where pod_name like 'docker-registry%'
) as t
group by method

Example 3. Search in container logs and filter by pod labels

select timestamp, message, pod_name, host 
from container_logs_7d 
where message like '%WARN%' and contains(pod_labels, 'app=example1')

Querying events

For events you can also create a view, that only search for the last 7 days.

FROM events
WHERE dt>=date_format(date_add('day', -7, now()), '%Y%m%d');

Partitioned columns

  • cluster - value defined when you run collectord-s3
  • namespace - Kubernetes namespace name
  • dt - date of the logs


The message in every event is a JSON representation of the event how it defined by the Kubernetes API. You can extract fields from the JSON messages by using JSON Functions and Operators.

Query latest events

Because events can be triggered more than once, we want to group by the uid and find the latest timestamp for this uid

  max(namespace) as namespace,
  max(timestamp) as timestamp,
  max(involved_object_kind) as involved_object_kind,
  max(involved_object_name) as involved_object_name,
  max(reason) as reason,
  max(message) as message,
  max(count) as count,
  SELECT timestamp,
     json_extract_scalar(message, '$.object.metadata.uid') AS uid,
     json_extract_scalar(message, '$.object.involvedObject.kind') AS involved_object_kind, 
     json_extract_scalar(message, '$') AS involved_object_name,
     json_extract_scalar(message, '$.object.reason') AS reason,
     json_extract_scalar(message, '$.object.message') AS message,
     json_extract_scalar(message, '$.object.count') AS count
  FROM events_7d
) AS t
group by uid
order by 2 desc

Find all warnings

We can find events with warnings by using json_extract_scalar in the WHERE clause

SELECT timestamp, namespace, message
FROM events_7d
WHERE json_extract_scalar(message, '$.object.type') = 'Warning'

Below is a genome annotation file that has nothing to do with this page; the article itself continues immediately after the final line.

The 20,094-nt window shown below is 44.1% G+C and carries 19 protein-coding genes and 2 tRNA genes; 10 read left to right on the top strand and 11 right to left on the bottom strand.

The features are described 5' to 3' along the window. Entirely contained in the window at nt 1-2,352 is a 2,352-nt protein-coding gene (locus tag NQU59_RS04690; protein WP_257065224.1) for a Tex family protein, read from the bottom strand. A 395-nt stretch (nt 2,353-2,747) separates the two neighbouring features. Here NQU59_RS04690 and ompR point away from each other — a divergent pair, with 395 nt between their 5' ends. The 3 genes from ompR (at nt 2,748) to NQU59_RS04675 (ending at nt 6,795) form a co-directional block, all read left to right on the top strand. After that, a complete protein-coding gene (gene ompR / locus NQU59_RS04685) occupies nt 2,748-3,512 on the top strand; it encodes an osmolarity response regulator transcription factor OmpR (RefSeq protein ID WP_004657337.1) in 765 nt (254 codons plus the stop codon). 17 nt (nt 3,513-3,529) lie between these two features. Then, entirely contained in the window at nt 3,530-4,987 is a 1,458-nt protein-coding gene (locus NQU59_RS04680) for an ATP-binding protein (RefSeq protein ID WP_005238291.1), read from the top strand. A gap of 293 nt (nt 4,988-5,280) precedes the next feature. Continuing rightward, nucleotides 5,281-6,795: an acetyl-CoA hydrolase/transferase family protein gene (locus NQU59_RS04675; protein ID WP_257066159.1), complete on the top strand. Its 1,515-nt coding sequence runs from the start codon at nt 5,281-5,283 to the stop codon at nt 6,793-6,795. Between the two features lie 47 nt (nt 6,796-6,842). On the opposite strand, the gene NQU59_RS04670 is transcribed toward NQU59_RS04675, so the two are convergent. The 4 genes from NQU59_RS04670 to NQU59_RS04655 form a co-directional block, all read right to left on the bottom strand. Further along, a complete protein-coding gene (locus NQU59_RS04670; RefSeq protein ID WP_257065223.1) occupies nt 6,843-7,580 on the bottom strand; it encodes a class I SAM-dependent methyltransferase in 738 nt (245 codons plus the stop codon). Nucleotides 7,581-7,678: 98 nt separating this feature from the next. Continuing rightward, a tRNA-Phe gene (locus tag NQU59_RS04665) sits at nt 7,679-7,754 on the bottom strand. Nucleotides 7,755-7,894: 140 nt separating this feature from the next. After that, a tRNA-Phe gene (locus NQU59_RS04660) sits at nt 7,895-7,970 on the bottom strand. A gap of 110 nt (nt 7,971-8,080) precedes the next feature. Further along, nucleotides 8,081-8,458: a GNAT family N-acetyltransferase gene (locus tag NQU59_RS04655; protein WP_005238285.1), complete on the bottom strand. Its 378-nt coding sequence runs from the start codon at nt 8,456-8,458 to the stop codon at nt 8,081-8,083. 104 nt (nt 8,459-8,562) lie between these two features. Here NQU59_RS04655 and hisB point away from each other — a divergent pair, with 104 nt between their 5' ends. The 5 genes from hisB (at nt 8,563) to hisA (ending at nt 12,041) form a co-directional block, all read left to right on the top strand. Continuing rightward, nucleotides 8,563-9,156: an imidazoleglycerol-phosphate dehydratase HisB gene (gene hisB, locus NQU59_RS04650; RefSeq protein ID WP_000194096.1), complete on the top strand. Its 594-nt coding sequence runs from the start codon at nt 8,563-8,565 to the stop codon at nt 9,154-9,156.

Querying host logs

Similarly to container logs, create a view for the host logs, that always will limit the query back to 7 days.

FROM host_logs
WHERE dt>=date_format(date_add('day', -7, now()), '%Y%m%d');

Partitioned columns

  • cluster - value defined when you run collectord-s3
  • host - the host name
  • dt - date of the logs


Query logs from a specific host

select timestamp, syslog_component, message, file_path
from host_logs_7d
where host=''
order by timestamp desc

Query logs from the master nodes

select timestamp, host, syslog_component, message, file_path
from host_logs_7d
where contains(node_labels, '')
order by timestamp desc
  • Installation
    • Setup centralized Logging in 5 minutes.
    • Automatically forward host, container and application logs.
    • Test our solution with the 30 days evaluation license.
  • AWS Glue Catalog
    • Table definitions in Glue Catalog.
  • Querying data with Athena
    • Query automatically partitioned data with AWS Athena.
    • Best practices to work with Athena.
    • Query examples for container_logs, events and host_logs.
  • QuickSight for Dashboards and Reports
    • Connecting AWS QuickSight with the Athena.
    • Building dashboards.
  • Access control
    • Limit access to the data with IAM Policy.
  • Annotations
    • Forwarding application logs.
    • Multi-line container logs.
    • Fields extraction for application and container logs (including timestamp extractions).
    • Hiding sensitive data, stripping terminal escape codes and colors.
  • Configuration
    • Advanced configurations for collectord.
  • Troubleshooting
    • Troubleshooting steps.
    • Verify configuration.

About Outcold Solutions

Outcold Solutions provides solutions for building centralized logging infrastructure and monitoring Kubernetes, OpenShift and Docker clusters. We provide easy to setup centralized logging infrastructure with AWS services. We offer Splunk applications, which give you insights across all containers environments. We are helping businesses reduce complexity related to logging and monitoring by providing easy-to-use and deploy solutions for Linux and Windows containers.